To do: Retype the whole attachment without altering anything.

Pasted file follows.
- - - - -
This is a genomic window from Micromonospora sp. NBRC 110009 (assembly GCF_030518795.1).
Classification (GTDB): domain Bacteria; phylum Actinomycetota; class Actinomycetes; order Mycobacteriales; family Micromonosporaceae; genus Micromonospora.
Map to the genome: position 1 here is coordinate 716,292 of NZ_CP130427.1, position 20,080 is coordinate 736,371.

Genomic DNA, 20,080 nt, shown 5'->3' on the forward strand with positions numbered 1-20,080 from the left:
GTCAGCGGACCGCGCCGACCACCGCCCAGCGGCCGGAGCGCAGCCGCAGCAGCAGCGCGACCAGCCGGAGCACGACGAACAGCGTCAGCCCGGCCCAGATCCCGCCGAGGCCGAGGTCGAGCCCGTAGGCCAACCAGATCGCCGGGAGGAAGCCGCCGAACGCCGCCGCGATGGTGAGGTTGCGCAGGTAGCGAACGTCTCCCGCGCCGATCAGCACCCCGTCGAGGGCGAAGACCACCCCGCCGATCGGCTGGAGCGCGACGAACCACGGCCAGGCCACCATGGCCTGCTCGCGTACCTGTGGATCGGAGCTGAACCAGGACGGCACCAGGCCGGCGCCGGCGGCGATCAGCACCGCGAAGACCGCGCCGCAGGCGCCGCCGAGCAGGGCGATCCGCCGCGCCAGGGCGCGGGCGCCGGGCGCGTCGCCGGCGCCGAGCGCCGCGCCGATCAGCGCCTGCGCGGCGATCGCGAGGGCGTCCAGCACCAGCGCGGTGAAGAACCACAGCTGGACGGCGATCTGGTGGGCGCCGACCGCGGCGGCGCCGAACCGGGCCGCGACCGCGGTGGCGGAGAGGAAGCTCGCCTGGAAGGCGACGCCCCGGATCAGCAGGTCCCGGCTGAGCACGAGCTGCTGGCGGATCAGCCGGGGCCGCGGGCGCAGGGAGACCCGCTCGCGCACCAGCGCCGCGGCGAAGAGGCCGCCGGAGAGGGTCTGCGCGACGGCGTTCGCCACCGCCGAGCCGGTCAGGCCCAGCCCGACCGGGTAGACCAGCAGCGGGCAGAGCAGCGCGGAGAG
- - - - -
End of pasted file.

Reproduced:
This is a genomic window from Micromonospora sp. NBRC 110009 (assembly GCF_030518795.1).
Classification (GTDB): domain Bacteria; phylum Actinomycetota; class Actinomycetes; order Mycobacteriales; family Micromonosporaceae; genus Micromonospora.
Map to the genome: position 1 here is coordinate 716,292 of NZ_CP130427.1, position 20,080 is coordinate 736,371.

Genomic DNA, 20,080 nt, shown 5'->3' on the forward strand with positions numbered 1-20,080 from the left:
GTCAGCGGACCGCGCCGACCACCGCCCAGCGGCCGGAGCGCAGCCGCAGCAGCAGCGCGACCAGCCGGAGCACGACGAACAGCGTCAGCCCGGCCCAGATCCCGCCGAGGCCGAGGTCGAGCCCGTAGGCCAACCAGATCGCCGGGAGGAAGCCGCCGAACGCCGCCGCGATGGTGAGGTTGCGCAGGTAGCGAACGTCTCCCGCGCCGATCAGCACCCCGTCGAGGGCGAAGACCACCCCGCCGATCGGCTGGAGCGCGACGAACCACGGCCAGGCCACCATGGCCTGCTCGCGTACCTGTGGATCGGAGCTGAACCAGGACGGCACCAGGCCGGCGCCGGCGGCGATCAGCACCGCGAAGACCGCGCCGCAGGCGCCGCCGAGCAGGGCGATCCGCCGCGCCAGGGCGCGGGCGCCGGGCGCGTCGCCGGCGCCGAGCGCCGCGCCGATCAGCGCCTGCGCGGCGATCGCGAGGGCGTCCAGCACCAGCGCGGTGAAGAACCACAGCTGGACGGCGATCTGGTGGGCGCCGACCGCGGCGGCGCCGAACCGGGCCGCGACCGCGGTGGCGGAGAGGAAGCTCGCCTGGAAGGCGACGCCCCGGATCAGCAGGTCCCGGCTGAGCACGAGCTGCTGGCGGATCAGCCGGGGCCGCGGGCGCAGGGAGACCCGCTCGCGCACCAGCGCCGCGGCGAAGAGGCCGCCGGAGAGGGTCTGCGCGACGGCGTTCGCCACCGCCGAGCCGGTCAGGCCCAGCCCGACCGGGTAGACCAGCAGCGGGCAGAGCAGCGCGGAGAG